Shoot Through (J. M. Green) – book review

I’ve been a big fan of the Stella Hardy series (Good Money, Too Easy and now Shoot Through), and I will admit that the setting of this one appealed enormously – what with Stella returning to the family farm in the Wimmera (there’s something going on with lots of books being set in that part of the world), and the prison farm which I could have sworn was in South Australia but seemed a lot more like one not a million miles away from where I grew up… but I digress. The attraction of this series has always been the central character. Stella Hardy is a wisecracking social worker, one of the good people in the world, susceptible to a bit of temptation along the way, but reasonably so, what with the suitcase of drug money under her bed and all.

In Shoot Through there’s a complicated plot involving her jailbird brother, his pregnant girlfriend, the family farm, mismanagement and corruption in the prison system, a new boss at the agency where Stella works, that suitcase of drug money, a ever closer circling police force investigation into that, and problems with her relationship with artist boyfriend, Brophy. Pretty much par for the course when it comes to Stella’s hectic and slightly frenetic lifestyle. Although this time out there’s less of her best friend Detective Phuong Nguyen, and oddly slightly less of Brophy even as their relationship teeters. There’s a bit of a former gang member and general stand-over-man Percy Brash, a big threat from a lurking bloke in a black car, and a lot of driving around on the mean “roads” of Victoria’s Wimmera.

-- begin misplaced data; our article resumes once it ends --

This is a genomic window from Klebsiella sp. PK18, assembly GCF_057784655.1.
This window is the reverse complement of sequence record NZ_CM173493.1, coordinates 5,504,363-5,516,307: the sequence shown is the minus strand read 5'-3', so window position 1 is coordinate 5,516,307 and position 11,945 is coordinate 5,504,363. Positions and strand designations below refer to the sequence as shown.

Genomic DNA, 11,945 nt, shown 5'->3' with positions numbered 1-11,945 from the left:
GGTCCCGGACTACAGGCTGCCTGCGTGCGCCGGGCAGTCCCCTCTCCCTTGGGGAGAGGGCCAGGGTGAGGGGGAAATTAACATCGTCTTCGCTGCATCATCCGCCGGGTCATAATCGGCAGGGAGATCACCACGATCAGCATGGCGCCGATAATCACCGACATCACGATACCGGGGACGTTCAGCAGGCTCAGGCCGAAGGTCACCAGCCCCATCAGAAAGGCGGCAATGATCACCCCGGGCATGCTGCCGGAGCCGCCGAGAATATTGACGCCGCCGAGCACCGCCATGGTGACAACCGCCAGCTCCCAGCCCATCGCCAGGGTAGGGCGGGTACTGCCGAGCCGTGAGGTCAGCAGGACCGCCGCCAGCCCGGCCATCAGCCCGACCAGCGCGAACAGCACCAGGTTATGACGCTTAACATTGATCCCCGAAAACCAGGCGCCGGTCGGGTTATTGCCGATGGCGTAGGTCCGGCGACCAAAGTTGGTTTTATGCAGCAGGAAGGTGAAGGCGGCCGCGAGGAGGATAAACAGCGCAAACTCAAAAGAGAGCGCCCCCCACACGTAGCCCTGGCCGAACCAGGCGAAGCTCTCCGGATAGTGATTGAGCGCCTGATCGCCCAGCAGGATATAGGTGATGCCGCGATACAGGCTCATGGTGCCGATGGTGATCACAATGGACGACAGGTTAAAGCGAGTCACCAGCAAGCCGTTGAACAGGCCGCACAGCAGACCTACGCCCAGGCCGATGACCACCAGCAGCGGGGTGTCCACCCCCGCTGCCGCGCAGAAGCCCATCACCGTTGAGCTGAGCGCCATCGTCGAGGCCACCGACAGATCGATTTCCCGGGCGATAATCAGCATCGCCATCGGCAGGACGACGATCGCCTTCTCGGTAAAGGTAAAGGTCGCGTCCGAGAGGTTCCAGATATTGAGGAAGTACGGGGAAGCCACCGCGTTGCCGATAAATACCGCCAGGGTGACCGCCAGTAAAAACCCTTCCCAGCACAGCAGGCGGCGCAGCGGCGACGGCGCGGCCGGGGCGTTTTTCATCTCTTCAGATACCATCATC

To be honest, there was something that felt NQR about Shoot Through. I don’t think the plot quite achieved the levels of credibility that were attained in the earlier novels. It was a bit all over the place, and had too many skeletons in too many closets dancing about with their strings visibly loosening. Having said that, Stella Hardy has always been a bit of a fringe dwelling character – almost forgivable, chaotic and caring, odd and extremely likeable, and if this is, after all, her last hurrah then she’ll be missed.

Karen Chisholm
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